Immigrants can be deported summarily without a hearing. But those who do get a court case typically end up in a prolonged legal purgatory: The average immigration court case takes 550 days before a decision is handed down — a reality that the White House has promised to change as part of an immigration overhaul.

(Matt McClain for The Washington Post)

A path to legal citizenship would dramatically reduce the number of cases winding their way through the overloaded courts, as well as the number of immigrants held in detention. But there are other reforms that the White House has proposed to reduce the immigration court backlog and restore due process to the system, though immigration and civil-rights advocates argue that policymakers could go much farther.

The government can deport certain undocumented immigrants and non-permanent residents without a hearing, particularly if they've committed an offense that's been classified as an "aggravated felony." But those with cases taken up by the immigration courts are waiting longer and longer to have them resolved.

According to Transactional Records Access Clearinghouse, there was a backlog of 323,725 cases  as of January 2013 — a number that has continued to creep up.  While the average time is 550 days, or about 1.5 years, in certain states, the wait can be much longer. In California, for instance, the average wait in 2011 for an immigration case was 660 days.

What's more, the quality of judges and fairness of the courts' decisions have also been called into question: In a 2010 report (pdf), an American Bar Association commission found that deportation cases in immigration courts were "highly dependent upon the judges before whom they appear rather than on the merits of their cases," saying that the lack of judges and resources have resulted in hastily decided, poorly researched and biased decisions.

What's more, some of these immigrants will spend at least part of that time in detention, at a cost that Homeland Security estimated in 2011 to be $122 a day. The government has made detention mandatory for a wide swath of immigrants to ensure that they show up to their immigration hearings: those convicted of certain crimes; those who pose a national security risk; undocumented asylum-seekers who are unable to demonstrate a "credible fear of persecution"; and unlawful border-crossers, among others.

In 2011, the government put a record 429,000 foreign nationals in immigration-related detention — a number that includes those with cases in immigration court and those who don't receive a hearing. On average, they're detained for 30 days, according to a 2009 Immigration and Customs Enforcement report, though a handful are detained far longer — to the objection of civil liberties advocates.  (A 2001 Supreme Court decision ruled that the government can't detain immigrants for longer than six months unless deportation was likely in the "reasonably foreseeable future," with no exceptions for immigrants from countries who won't accept them back.)

In its leaked draft memo, the White House has proposed various reforms to tackle both the court backlog and the expansive detention system: an increase in the number of immigration court judges; greater access to government-funded legal counsel for immigrants in deportation proceedings, who are not automatically granted representation; and creating a new program to create alternatives to detention for certain qualified individuals.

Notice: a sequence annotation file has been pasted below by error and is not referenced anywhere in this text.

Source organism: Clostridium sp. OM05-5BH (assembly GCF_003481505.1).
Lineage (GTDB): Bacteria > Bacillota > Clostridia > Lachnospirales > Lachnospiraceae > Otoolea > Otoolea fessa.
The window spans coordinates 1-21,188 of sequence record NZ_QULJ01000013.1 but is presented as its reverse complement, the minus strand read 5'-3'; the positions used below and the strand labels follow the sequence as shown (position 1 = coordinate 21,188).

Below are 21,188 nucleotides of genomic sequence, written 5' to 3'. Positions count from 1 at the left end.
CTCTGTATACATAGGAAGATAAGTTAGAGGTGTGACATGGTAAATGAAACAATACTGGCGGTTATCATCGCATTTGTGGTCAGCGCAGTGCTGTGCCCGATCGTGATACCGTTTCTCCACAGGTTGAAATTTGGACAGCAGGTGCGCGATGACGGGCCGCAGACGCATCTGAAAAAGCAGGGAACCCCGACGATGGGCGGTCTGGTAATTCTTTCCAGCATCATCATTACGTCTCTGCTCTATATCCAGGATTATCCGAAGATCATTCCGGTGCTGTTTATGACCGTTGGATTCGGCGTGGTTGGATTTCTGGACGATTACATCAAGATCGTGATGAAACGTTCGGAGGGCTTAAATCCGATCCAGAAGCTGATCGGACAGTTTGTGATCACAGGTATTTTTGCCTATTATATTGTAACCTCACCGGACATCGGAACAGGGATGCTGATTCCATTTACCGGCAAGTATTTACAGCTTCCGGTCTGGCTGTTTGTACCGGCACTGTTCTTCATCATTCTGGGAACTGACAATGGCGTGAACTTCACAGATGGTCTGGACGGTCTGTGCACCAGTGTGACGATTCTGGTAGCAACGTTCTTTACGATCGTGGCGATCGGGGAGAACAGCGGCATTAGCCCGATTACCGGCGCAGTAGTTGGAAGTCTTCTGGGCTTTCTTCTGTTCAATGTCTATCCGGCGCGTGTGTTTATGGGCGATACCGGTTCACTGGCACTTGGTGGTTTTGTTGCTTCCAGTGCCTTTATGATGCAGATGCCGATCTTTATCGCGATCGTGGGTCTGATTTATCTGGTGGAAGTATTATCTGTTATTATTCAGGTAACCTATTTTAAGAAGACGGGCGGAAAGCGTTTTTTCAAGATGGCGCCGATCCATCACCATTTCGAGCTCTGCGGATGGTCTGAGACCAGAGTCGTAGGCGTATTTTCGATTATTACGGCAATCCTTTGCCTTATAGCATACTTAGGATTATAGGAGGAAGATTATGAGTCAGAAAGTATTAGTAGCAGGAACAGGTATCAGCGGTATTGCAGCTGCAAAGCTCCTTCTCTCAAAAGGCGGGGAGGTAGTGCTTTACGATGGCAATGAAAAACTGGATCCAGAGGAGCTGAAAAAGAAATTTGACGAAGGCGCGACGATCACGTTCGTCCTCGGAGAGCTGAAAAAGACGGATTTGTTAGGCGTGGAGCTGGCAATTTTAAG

It's a notable step for a hawkish White House that has deported a record number of immigrants and continuously supported congressional efforts to fund more immigrant detention bedspace — and to fill it.

(Source: Congressional Research Service)

(Congressional Research Service)

Immigration and civil-rights advocates are enthusiastic about the proposed reforms. "If you look at statistics of people in detention, a very large number have either no criminal history or a very minor criminal history," says Laura Lichter, president of the American Immigration Lawyers Association. "More judges and better courts are key to reducing detention times," says Chris Rickerd, a policy counsel for the ACLU.

But the reforms in Obama's draft bill don't go nearly as far as many outside advocates and experts have been demanding. The ABA's commission on immigration has recommended far more dramatic changes. Unlike most of the country's courts, immigration courts aren't part of the federal judiciary but are instead run by the Justice Department and work for the attorney general. The ABA wants to make them completely independent, improving their quality and accountability. The National Association of Immigration Judges agrees, arguing that it would be the only way to ensure that courts receive the resources necessary to scrutinize cases.

However, it's unclear how much appetite Congress will have for any of these reforms. Immigration court and detention reform wasn't included in the Senate's bipartisan gang's broad principles for immigration reform. And congressional Republicans have been far more interested in ramping up immigrant detention than reducing it in the name of protecting public safety.

In 2011, for instance, the House Judiciary Committee took up a bill that would expand Homeland Security's ability to hold certain immigrants in detention indefinitely, with limited habeas corpus reviews, if they were deemed  a national security threat or had criminal convictions. The Center for Immigration Studies, which supported the bill, argues that lax immigration detention laws allow the government to release "murderers, rapists, cop killers, child predators and gang members" back into the community.